[Pkg-xfce-devel] Bug#319684: closed by Simon Huggins <huggie at earth.li> (Re: Bug#319684: Bug#319684: xfce4-diskperf-plugin: X4DP runs but never sees any traffic on busy disk)

A. Costa agcosta at gis.net
Sun Jun 3 02:55:03 UTC 2007

On Tue, 22 May 2007 10:24:21 +0000
owner at bugs.debian.org (Debian Bug Tracking System) wrote:

> On Sun, Jul 24, 2005 at 09:48:12AM +0200, Yves-Alexis Perez wrote:
> > Here, the plugin is pretty long to show anything. Can you try a
> > long dd in order to check if the plugin isnt working at all.
> However it has worked for us and we've had no followup so I'm closing
> this bug.
> Do reopen this if it's closed in error.

Sorry for the late reply; I notice in 7/05 Y-A. Perez replied to my
post, but he didn't 'cc:' me so I never saw his reply. :-(

I've just tested the diskperf plugin, while comparing it to a 'gkrellm'
graph of the same disk.  I had to thrash the drive as root to make it
obvious that diskperf worked:

	% cat /dev/hda3 > /dev/null

...but for ordinary activity the diskperf color bar is often small and
briefly displayed, so it's easy to miss.

Set to 'Properties>Monitor>busy time' is much easier to spot.
It's the 'i/o' mode that's easy to miss.

I'm not certain that I just missed the activity in 2005 when I reported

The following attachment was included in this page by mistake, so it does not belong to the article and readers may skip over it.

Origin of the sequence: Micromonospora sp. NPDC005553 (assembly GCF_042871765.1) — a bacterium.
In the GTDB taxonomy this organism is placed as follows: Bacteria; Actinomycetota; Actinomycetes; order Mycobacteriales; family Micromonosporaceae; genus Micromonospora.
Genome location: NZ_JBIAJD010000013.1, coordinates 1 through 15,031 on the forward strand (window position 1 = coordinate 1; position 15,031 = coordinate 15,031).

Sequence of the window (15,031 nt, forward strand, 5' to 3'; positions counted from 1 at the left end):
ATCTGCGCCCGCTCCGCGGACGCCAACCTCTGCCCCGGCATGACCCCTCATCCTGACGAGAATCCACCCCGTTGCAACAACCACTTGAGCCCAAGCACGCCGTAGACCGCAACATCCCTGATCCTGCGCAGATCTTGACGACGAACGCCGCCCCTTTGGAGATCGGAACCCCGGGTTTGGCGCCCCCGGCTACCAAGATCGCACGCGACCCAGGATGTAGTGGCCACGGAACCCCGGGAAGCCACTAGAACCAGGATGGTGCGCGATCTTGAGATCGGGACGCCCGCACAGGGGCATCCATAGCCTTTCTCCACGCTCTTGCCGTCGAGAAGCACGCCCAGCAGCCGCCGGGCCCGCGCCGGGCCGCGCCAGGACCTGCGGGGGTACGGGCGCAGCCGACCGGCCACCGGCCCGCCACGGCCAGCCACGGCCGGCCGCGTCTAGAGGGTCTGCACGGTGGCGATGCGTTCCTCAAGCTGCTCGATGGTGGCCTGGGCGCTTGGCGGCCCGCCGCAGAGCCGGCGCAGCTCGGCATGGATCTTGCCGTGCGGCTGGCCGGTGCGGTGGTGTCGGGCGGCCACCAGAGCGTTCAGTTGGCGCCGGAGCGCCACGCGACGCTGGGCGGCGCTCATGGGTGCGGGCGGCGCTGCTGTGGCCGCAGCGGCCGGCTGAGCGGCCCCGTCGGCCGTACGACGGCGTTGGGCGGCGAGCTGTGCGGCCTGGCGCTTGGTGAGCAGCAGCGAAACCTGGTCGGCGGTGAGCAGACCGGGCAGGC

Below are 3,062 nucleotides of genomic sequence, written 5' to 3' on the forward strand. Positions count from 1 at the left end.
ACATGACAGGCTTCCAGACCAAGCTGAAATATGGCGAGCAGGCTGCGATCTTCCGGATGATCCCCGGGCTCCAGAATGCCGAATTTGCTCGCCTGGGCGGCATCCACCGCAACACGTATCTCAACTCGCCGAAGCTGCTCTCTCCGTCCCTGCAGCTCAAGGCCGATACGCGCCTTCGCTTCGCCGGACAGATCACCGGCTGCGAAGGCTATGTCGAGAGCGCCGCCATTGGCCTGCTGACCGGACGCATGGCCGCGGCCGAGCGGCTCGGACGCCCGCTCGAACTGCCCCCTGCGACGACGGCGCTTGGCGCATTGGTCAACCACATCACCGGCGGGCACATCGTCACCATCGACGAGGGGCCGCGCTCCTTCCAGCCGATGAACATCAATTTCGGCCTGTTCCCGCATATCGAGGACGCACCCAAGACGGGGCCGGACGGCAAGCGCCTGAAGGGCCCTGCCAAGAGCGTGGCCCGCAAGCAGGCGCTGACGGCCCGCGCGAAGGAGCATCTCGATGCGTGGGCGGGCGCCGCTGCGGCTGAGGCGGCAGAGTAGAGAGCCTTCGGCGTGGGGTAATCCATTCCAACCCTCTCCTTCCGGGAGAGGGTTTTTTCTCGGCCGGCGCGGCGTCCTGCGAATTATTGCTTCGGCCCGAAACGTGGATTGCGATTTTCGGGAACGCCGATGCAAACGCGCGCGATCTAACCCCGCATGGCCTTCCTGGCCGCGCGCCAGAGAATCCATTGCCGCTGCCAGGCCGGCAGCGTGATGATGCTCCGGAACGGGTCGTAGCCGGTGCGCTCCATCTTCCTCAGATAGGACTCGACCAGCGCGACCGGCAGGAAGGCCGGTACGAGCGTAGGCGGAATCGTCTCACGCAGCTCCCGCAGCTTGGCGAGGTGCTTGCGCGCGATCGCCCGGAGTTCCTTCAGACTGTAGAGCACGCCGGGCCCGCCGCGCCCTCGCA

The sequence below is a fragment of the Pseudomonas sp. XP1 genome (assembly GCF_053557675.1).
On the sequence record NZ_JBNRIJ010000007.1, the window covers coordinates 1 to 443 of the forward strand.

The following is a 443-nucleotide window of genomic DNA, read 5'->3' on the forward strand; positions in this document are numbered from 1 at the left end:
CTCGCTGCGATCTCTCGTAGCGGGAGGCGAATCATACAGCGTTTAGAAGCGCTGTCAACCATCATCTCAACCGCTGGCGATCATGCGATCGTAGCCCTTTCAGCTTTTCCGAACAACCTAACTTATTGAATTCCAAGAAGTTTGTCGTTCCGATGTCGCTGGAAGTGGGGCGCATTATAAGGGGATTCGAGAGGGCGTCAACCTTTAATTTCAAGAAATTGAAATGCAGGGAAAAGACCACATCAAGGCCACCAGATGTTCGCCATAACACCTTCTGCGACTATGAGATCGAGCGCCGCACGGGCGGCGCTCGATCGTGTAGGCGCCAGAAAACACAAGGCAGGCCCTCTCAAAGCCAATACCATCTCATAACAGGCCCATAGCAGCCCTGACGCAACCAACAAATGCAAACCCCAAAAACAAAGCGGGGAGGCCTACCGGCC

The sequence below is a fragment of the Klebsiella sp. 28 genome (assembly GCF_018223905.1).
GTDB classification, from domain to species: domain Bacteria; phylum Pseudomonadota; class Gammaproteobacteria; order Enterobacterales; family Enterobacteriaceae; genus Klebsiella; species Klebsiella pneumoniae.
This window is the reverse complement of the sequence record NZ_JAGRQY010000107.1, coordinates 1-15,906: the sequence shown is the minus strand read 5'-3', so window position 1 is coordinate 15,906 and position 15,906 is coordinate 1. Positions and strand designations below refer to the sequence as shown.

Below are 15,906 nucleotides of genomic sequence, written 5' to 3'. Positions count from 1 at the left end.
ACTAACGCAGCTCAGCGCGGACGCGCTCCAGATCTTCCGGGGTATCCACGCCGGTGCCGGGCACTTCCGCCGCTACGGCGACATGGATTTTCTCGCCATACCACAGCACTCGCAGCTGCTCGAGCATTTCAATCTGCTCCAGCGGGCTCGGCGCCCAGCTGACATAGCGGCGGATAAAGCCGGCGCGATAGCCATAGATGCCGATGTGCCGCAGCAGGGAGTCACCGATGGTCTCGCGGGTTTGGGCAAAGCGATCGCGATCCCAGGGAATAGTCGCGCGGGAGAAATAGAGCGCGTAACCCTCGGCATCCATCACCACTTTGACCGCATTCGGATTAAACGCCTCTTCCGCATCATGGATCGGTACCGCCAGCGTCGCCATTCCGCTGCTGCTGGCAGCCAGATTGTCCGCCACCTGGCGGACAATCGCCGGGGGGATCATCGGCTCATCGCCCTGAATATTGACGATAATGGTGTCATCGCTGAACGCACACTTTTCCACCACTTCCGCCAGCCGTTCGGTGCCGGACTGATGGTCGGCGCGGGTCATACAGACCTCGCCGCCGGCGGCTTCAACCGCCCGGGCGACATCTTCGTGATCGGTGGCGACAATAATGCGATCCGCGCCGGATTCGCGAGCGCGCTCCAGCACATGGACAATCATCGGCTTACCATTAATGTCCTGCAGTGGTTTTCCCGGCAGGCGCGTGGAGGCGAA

this bug, or whether the code itself has changed; yet lets assume I
missed it... 

Closing the bug seems appropriate, as phrased, "X4DP runs but never
sees any traffic on busy disk".  Certainly today it sees traffic.  But,
the close is less certain if the problem is a misdiagnosis of what
might better be named "X4DP shows most i/o traffic too quick or small to

I wonder if logarithmic scale, (small stuff looks bigger), or a
persistence of vision option might help, where one could set in
milliseconds how long the color of the most recent instance of activity
should last.  

Another issue might be that the graph height as set by
'Properties>Monitor>max i/o' -- if that's too high, busy activity seems
to vanish.  For example, in an 'ext3' file system an uncached
invocation of 'ls -l /usr/share/doc' tends to be quite slow, as the OS
has to fetch all these widely scattered inodes -- the disk will be
very busy doing head seeks, yet the data transfer will be a few hundred
K at most, which would be invisible on the 'i/o' graph, unless the max
was set very low.

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